By Jeongmi Kang and Jamie Woods

What is glass?

To first understand why we use glass in our kitchens, we need to understand the material. Glass is a very unique material. The Corning Museum of Glass is a not-for-profit museum that devotes itself to the art, history, science, and technology of glass. According to the Corning Museum of Glass, glass is a rigid material that is neither a solid nor liquid, but exists in a crystalline state. The rapid heating of a silicate substance create the un-structured alignment of atoms, often referred to as a rigid liquid.

Glass has some interesting properties. Unlike a solid such as quartz, glass is a material that flows. It is often a hard, brittle, and transparent material. It may or may not have color. It can withstand sudden temperature changes, it is an electrical insulator, and it is corrosion resistant to most acids. It occurs in a natural way when the intense heat of a volcano melts the sand around it (forming obsidian), when lightning strikes the sand, or when meteorites pound the earth.

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Bottom: Glass formed from lightning strike from http://www.rockpow.com/archive2.htm

What are the past uses of glass?

The earliest known man-made use of glass dates back to 4000 BC, where ancient Egyptians used it as a coating for stone beads. There is a legend that man first discovered glass when a group of seamen were camping on a beach one night. They heated their cooking pots over stones of natron (stones used in embalming the dead) and fire. An unusual liquid began flowing from the fire, which became the origin of man-made glass.

Glass was a precious material in ancient times used only by pharaohs, priests, and nobles. However, the Romans discovered a method of blowing glass into shapes instead of shaping it with molds. Romans then produced a new furnace that could melt up to 40 tons of glass at a time. Although glass didn’t have the same appeal as precious metals, Romans were attracted to its ability to not impart a taste or smell on the substances they contain. Therefore, glass became a common household material for storing food, perfume, and medicines.

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Top: A mid-century A.D. bottle possibly used for perfumes fromhttp://archive.archaeology.org/online/reviews/roman/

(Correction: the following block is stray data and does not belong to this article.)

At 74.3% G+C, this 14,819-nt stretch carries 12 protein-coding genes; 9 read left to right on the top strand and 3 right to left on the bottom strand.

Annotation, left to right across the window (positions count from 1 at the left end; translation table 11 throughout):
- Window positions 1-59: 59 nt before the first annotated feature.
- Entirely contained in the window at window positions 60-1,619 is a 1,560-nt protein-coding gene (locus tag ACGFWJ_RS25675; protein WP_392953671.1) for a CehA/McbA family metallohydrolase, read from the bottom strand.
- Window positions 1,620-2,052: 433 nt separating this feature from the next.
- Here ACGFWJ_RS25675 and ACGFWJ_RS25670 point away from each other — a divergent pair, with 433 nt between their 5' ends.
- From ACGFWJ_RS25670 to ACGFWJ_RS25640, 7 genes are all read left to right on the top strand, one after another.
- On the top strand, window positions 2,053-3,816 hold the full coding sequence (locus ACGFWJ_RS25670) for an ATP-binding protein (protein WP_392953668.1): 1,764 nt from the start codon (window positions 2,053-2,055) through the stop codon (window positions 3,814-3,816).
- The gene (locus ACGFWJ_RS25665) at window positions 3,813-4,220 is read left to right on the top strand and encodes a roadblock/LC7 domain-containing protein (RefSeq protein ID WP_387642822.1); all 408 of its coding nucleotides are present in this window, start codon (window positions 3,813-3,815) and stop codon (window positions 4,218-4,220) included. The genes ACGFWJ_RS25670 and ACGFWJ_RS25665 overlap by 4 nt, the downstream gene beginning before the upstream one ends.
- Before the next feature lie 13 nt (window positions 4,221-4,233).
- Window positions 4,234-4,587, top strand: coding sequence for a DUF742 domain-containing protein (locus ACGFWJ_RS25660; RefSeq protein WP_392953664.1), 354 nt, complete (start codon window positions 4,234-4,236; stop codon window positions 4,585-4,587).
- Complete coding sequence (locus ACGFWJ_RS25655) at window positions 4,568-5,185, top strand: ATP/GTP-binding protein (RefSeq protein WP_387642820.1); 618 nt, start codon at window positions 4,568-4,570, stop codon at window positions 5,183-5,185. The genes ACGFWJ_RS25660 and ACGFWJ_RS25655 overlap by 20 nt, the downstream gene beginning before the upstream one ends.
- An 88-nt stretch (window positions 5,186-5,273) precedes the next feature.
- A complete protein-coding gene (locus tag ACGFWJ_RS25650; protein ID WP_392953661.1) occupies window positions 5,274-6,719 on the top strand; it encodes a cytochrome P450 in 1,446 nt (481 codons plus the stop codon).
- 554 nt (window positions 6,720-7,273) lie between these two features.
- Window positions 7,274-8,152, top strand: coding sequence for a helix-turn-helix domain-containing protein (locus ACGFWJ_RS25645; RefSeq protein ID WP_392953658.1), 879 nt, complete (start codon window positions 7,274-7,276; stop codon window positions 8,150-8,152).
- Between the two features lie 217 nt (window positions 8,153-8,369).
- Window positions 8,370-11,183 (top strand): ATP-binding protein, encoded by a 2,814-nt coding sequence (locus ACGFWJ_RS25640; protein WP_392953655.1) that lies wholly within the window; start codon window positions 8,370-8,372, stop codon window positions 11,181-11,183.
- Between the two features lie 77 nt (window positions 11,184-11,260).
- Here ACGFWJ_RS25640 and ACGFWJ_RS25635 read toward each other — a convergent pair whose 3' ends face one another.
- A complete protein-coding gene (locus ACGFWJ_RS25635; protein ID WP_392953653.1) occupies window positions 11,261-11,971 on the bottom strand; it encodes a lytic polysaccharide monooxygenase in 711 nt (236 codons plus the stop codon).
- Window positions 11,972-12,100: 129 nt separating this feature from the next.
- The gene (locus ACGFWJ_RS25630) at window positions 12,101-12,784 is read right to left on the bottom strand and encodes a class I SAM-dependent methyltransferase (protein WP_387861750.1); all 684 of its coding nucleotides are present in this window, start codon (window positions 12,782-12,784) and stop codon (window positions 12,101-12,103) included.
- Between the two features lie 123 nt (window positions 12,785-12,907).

Bottom: A Roman lady preparing perfumehttp://archive.archaeology.org/online/reviews/roman/

Glass became a popular choice among Romans for serving food, drinking, and washing hands between meals. It was also used for preservation, as written in a treatise of agriculture by Columella (written ca. AD 60-65). He describes the formula for best preserving the flavor of pickles is storing it in a compressed jar with vertical sides. The transparency allowed people to view the contents of the jar before opening the container, which was a very beneficial characteristic in a time when many common people did not have the ability to read or write.

During the Italian Renaissance, Venice and Murano became the centers of glassmaking. During the early 1200’s, the Venetian Glassmaker’s Guild was formed. The Venetians attempted to perfect its transparency and mixed metal oxides to create a rainbow of colors. This intensified the use of glass for colored decorative items and windows.

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Top: A Roman bottle with handle from http://www.cmog.org/article/glass-romans

Bottom: A Murano Wineglass circa 1575-1625 from http://venice11.umwblogs.org/cristallo-glass-in-the-sixteenth-century/

A turning point in glassmaking was the invention of lead crystal glass by George Lavenscroft in 1676. The new glass eliminated the clouding that occurs in glass by putting lead in the raw materials. The new glass was softer, easier to manipulate, and had a higher refractive index.

What are the present uses of glass?

Today, glass is part of our everyday lives. Imagine a world without glass for a moment. There would be no architectural glazing such as windows or doors which provide light and protection for interior spaces. There would be no enclosed automobiles such as cars or airplanes. There would be no optical aids such as corrective lenses, telescopes, or microscopes. There wouldn’t be modern lighting because glass is a key factor in the design of the light bulb. There wouldn’t be any glass tableware or art to express our individuality or to store are food or beverages.

Traditionally glass was primarily used for storage containers or tableware. It wasn’t until 1915 that Corning Glass Works developed a type of glass that would preserve “time, labor, and fuel” named Pyrex. Pyrex glass is a lead-free glass that was made to be more energy efficient and easier to clean than metal. Glass became a popular material in the kitchen because of the ease of cleaning. Other kitchen utensils and appliances were designed to incorporate similar ideas related to the kitchen as a “well-oiled machine”.

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<7Part of a Pyrex advertisement in 1916 from http://www.chemheritage.org/discover/online-resources/thanks-to-chemistry/ttc-food-pyrex.aspx